target += bernoulli_logit_glm_lpmf(y | X, alpha, beta);

stan_file <- write_stan_file(model_code)

mod <- cmdstan_model(stan_file)
mod_cl <- cmdstan_model(stan_file, cpp_options = opencl_options)

fit <- mod$sample(data = data_file, iter_sampling = 500, iter_warmup = 500, chains = 4, parallel_chains = 4, refresh = 0)
fit_cl <- mod_cl$sample(data = data_file, iter_sampling=500, iter_warmup = 500, chains = 4, parallel_chains = 4, refresh = 0)

We get the following:


Running MCMC with 4 parallel chains...

Chain 1 finished in 104.1 seconds.
Chain 3 finished in 104.4 seconds.
Chain 2 finished in 104.9 seconds.
Chain 4 finished in 104.7 seconds.

All 4 chains finished successfully.
Mean chain execution time: 104.5 seconds.
Total execution time: 105.7 seconds.

Running MCMC with 4 parallel chains...


Chain 3 finished in 15.6 seconds.
Chain 1 finished in 15.7 seconds.
Chain 2 finished in 15.7 seconds.
Chain 4 finished in 16.0 seconds.

All 4 chains finished successfully.
Mean chain execution time: 15.7 seconds.
Total execution time: 17.0 seconds.

In this example devices are selected at compile time.

Cmdstan 2.26 also support runtime selection of devices, but that has not made it to cmdstanr yet (it hopefully does this week). Will also add a vignette with exactly this example.


Also I have to note the intructions lack details for MacOS.

That is primarily because AFAIK Apple dropped support for OpenCL/CUDA/etc awhile back for their own compute language Metal(2). My impression was that OpenCL thus does not work on Macs at all anyways. Are you using an older OSX version?

If this works for you we may need to add those instructions as well.

1 Like

Thanks so much @rok_cesnovar!
On MacOS 10.14.6 (Mojave), I have been able to get up and running on the GPU. I was able to follow the instructions more-or-less exactly. The speedups on my system are less impressive than on yours, but still substantial (c. 90 seconds on the CPU, c. 48 seconds on the GPU).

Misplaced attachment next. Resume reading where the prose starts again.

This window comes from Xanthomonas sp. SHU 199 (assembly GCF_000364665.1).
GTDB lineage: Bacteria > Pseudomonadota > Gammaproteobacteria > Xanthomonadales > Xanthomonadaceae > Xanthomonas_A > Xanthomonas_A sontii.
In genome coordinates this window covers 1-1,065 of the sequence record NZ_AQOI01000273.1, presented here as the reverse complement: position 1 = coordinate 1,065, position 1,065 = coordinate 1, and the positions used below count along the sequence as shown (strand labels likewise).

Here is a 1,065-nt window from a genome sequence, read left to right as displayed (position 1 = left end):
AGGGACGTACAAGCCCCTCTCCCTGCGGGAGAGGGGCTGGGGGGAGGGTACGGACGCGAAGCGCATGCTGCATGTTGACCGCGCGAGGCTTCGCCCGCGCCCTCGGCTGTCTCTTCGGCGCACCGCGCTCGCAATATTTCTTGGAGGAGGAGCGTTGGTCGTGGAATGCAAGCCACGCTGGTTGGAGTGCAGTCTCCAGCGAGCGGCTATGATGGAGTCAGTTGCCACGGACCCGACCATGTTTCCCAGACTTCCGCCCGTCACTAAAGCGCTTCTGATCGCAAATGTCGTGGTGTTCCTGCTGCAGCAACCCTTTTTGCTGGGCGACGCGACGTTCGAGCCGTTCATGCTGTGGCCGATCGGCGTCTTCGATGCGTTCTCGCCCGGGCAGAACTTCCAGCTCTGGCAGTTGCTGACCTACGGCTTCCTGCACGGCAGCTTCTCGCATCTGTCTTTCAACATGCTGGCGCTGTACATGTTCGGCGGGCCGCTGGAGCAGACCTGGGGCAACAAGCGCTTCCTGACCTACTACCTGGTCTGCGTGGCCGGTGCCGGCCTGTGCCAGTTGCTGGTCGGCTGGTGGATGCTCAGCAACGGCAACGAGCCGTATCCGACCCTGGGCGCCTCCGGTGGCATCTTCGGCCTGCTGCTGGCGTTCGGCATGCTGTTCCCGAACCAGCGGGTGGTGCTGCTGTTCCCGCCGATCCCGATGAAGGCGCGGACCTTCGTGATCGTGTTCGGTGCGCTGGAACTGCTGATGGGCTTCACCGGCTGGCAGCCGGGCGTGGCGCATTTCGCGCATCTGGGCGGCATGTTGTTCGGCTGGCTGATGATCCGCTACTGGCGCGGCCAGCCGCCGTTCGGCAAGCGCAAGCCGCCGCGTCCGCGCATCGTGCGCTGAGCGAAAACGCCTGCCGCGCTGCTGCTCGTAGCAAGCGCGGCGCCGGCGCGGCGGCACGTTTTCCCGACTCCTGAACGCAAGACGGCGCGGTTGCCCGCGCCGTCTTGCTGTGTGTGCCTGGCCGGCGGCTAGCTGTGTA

In case it helps anybody else, there were just two minor extra bits that I needed to do. First, to run clinfo -l, I first ran brew install clinfo. Second, when I first attempted to compile a model with cpp_options = opencl_options, I got the error:
error: definition of macro 'OPENCL_DEVICE_ID' differs between the precompiled header ('0') and the command line ('1')

I guessed that this might have resulted from my previous dont-know-what-im-doing tinkering with the various make/local files in (subdirectories of) the .cmdstanr directory. So I just manually deleted /Users/jacobsocolar/.cmdstanr/cmdstan-2.26.0 and reinstalled cmdstan from R with cmdstanr::install_cmdstan.

At that point, it all worked like a charm.

Editing to also add:
For anyone trying this, on my system when the model is running on the GPU there is a huge and very obvious spike in GPU usage. This feels like a no-brainer, but as somebody like me who isn’t really familiar with the capabilities of my GPU or with the capabilities of Stan to use most or all of the GPU, I had previously been squinting at the GPU usage during model runs to try to discern if anything was happening. You won’t need to squint; you’ll know it when you see it (with this example anyway).


Oh yes, on Mojave it could work. Thanks!